Blesk’s Alexander Radulov interview: talks Czechs, NHL
Alexander Radulov from earlier this season in the KHL.
Thoroughly enigmatic character Alexander Radulov gave an interview to Blesk today. The headline was typical of a tabloids, “I hate Czechs, but only on the ice!” Thanks!
Radulov’s KHL club Ufa played Kladno in the European Trophy, hence the interest and the interview. They questioned his record on disliking the Czech Republic and his issues with Czech players (there are quite a few rivalries), which he said stayed on the ice. “I don’t care whom I am playing against, I always want to be number one.” He added, though, “I do not like it when I am playing against the Czechs. But for one reason. Because they are good.”
Not a bad compliment!
He is probably the most highly publicized player that left the NHL for the KHL, and they were sure to ask him about a potential return. It’s a hot-button issue. He toed the party-line he’s offered before, namely that “this season I definitely want to stay in Russia, where I have one year left on my contract.” At the end of that, he says he’ll sit down with his agent and family and review his options. It’s hard to pin him down on the hypocrisy here; after all, he’s matured since he left Nashville high and dry. His sudden respect for contracts could be a function of experience and time. That’s fine.
David Poile spoke with him and his agent, according to Radulov, and said “if you want to return, come on over.” When asked about the more lucrative pay-day, he seems to have changed his tune there, too. “Yes, money is good, but it’s not only about that. It’s about how good I feel where I am.”
Now, none of this is news from remarks he made earlier in the year. But at least we know he’s open to all possibilities, after he left Nashville after the 2007-8 season. He’s been very productive in the KHL and had great success. It’s entirely possible more seasoning was necessary, after two years in the QMJHL, he needed more. Not every star player follows the same formula or the same trajectory. Bowing out on a contract is a foul idea, but it happens.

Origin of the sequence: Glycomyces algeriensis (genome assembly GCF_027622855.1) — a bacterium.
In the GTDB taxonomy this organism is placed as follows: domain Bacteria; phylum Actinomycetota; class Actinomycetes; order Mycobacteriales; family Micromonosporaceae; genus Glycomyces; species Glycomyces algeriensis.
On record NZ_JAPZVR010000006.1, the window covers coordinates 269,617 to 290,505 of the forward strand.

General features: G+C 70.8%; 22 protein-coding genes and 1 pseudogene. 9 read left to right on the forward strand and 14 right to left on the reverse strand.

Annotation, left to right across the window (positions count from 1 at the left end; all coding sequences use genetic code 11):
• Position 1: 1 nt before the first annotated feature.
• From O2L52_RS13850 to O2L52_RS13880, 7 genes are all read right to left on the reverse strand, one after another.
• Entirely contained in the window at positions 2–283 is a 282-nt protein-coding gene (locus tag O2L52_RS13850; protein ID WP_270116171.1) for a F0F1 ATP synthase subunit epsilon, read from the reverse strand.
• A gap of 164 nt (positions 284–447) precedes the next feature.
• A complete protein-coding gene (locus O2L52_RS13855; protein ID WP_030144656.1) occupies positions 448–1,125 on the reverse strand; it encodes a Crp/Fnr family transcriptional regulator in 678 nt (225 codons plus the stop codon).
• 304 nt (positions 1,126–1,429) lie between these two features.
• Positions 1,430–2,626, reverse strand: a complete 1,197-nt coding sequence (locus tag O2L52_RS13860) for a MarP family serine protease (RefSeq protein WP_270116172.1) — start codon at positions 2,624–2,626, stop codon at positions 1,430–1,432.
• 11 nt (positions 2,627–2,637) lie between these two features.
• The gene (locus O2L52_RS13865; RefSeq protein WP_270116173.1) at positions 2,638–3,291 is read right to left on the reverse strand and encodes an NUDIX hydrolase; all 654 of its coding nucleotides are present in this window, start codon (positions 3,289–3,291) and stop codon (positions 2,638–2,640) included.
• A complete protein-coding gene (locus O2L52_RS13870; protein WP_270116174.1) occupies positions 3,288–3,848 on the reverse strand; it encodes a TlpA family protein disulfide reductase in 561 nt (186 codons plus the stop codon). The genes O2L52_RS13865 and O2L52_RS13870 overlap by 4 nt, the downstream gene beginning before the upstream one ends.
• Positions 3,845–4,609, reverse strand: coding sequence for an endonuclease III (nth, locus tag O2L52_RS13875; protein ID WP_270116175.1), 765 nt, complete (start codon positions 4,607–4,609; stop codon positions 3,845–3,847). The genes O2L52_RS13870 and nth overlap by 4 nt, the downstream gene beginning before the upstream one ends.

The name “Radulov” still stings some folks, as it’s emblematic of all that’s wrong in the NHL-KHL relationship. And his case is still used as evidence of the “Russian factor” when it comes to the frightening unknown of whether NHL draft picks will report to training camps or indeed ever play at all. Now, the reasons for which Evgeni Malkin and Kirill Kabanov escaping their KHL contracts are not analogous to the reasons for which Radulov left. Radulov saw growth and promise in the KHL where Malkin and Kabanov saw limitations and uncertainty. And he saw money.
But again, there’s no “one-size fits all” approach to playing professionally. There are different motivating interests. Radulov wanted money. Radulov wanted to play at home. Those are not aspirations that should be dismissed. They don’t fit the the NHL mold. They are just something else entirely.
If I were in Radulov’s shoes, I’d be hugely nervous about dipping my toes back in the NHL waters. Expectations will be high. And would he even return to Nashville at all, or would they trade his rights? Poile seems willing to work with Radulov. But Nashville could be a very different place in one year, depending on if Suter and Rinne are resigned and if Weber elects to remain. Will it be a climate Radulov can jump back into? And what would it look like if he’d stayed?
I think it’d be exciting to have him back, but he’s done such a service to the KHL and become such a staple of that league it seems hard to imagine otherwise.